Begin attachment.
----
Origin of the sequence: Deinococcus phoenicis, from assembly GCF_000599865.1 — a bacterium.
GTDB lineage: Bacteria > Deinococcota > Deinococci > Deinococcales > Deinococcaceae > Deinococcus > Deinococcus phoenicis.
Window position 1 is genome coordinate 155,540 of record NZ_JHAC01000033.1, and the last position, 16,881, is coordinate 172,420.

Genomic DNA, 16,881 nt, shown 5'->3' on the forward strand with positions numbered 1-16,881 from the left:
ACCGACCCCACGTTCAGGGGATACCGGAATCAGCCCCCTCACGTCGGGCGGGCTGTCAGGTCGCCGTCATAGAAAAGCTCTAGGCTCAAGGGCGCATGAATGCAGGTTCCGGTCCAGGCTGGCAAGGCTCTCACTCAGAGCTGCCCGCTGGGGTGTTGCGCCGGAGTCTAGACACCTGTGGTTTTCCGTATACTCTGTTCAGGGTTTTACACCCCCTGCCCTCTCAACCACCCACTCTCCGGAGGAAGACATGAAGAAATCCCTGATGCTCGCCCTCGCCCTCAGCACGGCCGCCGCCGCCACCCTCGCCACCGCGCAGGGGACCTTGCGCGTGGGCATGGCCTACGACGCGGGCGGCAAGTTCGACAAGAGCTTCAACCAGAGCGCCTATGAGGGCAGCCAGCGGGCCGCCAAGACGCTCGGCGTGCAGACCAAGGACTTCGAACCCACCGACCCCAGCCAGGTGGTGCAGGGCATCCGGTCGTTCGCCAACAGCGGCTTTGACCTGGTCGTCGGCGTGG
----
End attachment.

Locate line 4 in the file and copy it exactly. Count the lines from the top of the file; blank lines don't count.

Genomic DNA, 16,881 nt, shown 5'->3' on the forward strand with positions numbered 1-16,881 from the left: